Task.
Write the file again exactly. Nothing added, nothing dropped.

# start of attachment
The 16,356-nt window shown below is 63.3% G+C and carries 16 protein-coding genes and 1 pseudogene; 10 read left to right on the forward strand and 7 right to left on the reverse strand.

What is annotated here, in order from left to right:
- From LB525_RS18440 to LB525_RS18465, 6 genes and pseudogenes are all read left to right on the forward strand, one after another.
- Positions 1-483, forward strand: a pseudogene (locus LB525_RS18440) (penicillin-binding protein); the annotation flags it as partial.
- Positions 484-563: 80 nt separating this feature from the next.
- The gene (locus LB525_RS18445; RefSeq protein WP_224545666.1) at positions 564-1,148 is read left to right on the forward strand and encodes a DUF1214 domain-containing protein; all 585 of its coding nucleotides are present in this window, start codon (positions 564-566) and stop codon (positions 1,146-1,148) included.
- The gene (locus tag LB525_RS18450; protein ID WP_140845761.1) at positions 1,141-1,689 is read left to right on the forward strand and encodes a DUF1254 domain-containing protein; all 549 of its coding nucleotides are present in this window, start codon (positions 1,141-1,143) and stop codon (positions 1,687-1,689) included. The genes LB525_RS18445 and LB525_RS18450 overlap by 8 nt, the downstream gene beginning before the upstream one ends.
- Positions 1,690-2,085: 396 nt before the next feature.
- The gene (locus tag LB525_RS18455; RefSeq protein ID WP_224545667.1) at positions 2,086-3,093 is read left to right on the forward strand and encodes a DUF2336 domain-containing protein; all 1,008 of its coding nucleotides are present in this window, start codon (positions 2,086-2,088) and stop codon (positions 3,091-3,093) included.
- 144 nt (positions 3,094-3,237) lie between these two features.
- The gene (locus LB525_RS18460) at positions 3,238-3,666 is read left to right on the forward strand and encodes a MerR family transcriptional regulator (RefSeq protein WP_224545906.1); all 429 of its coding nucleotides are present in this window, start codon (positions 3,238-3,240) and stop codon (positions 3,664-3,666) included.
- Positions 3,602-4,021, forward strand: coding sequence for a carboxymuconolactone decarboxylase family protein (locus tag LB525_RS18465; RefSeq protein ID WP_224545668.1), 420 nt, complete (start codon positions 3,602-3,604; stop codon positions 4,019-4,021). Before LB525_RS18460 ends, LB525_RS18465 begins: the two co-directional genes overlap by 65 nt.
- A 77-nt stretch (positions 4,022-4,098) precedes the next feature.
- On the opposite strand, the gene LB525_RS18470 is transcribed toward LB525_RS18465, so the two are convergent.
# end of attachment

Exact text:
The 16,356-nt window shown below is 63.3% G+C and carries 16 protein-coding genes and 1 pseudogene; 10 read left to right on the forward strand and 7 right to left on the reverse strand.

What is annotated here, in order from left to right:
- From LB525_RS18440 to LB525_RS18465, 6 genes and pseudogenes are all read left to right on the forward strand, one after another.
- Positions 1-483, forward strand: a pseudogene (locus LB525_RS18440) (penicillin-binding protein); the annotation flags it as partial.
- Positions 484-563: 80 nt separating this feature from the next.
- The gene (locus LB525_RS18445; RefSeq protein WP_224545666.1) at positions 564-1,148 is read left to right on the forward strand and encodes a DUF1214 domain-containing protein; all 585 of its coding nucleotides are present in this window, start codon (positions 564-566) and stop codon (positions 1,146-1,148) included.
- The gene (locus tag LB525_RS18450; protein ID WP_140845761.1) at positions 1,141-1,689 is read left to right on the forward strand and encodes a DUF1254 domain-containing protein; all 549 of its coding nucleotides are present in this window, start codon (positions 1,141-1,143) and stop codon (positions 1,687-1,689) included. The genes LB525_RS18445 and LB525_RS18450 overlap by 8 nt, the downstream gene beginning before the upstream one ends.
- Positions 1,690-2,085: 396 nt before the next feature.
- The gene (locus tag LB525_RS18455; RefSeq protein ID WP_224545667.1) at positions 2,086-3,093 is read left to right on the forward strand and encodes a DUF2336 domain-containing protein; all 1,008 of its coding nucleotides are present in this window, start codon (positions 2,086-2,088) and stop codon (positions 3,091-3,093) included.
- 144 nt (positions 3,094-3,237) lie between these two features.
- The gene (locus LB525_RS18460) at positions 3,238-3,666 is read left to right on the forward strand and encodes a MerR family transcriptional regulator (RefSeq protein WP_224545906.1); all 429 of its coding nucleotides are present in this window, start codon (positions 3,238-3,240) and stop codon (positions 3,664-3,666) included.
- Positions 3,602-4,021, forward strand: coding sequence for a carboxymuconolactone decarboxylase family protein (locus tag LB525_RS18465; RefSeq protein ID WP_224545668.1), 420 nt, complete (start codon positions 3,602-3,604; stop codon positions 4,019-4,021). Before LB525_RS18460 ends, LB525_RS18465 begins: the two co-directional genes overlap by 65 nt.
- A 77-nt stretch (positions 4,022-4,098) precedes the next feature.
- On the opposite strand, the gene LB525_RS18470 is transcribed toward LB525_RS18465, so the two are convergent.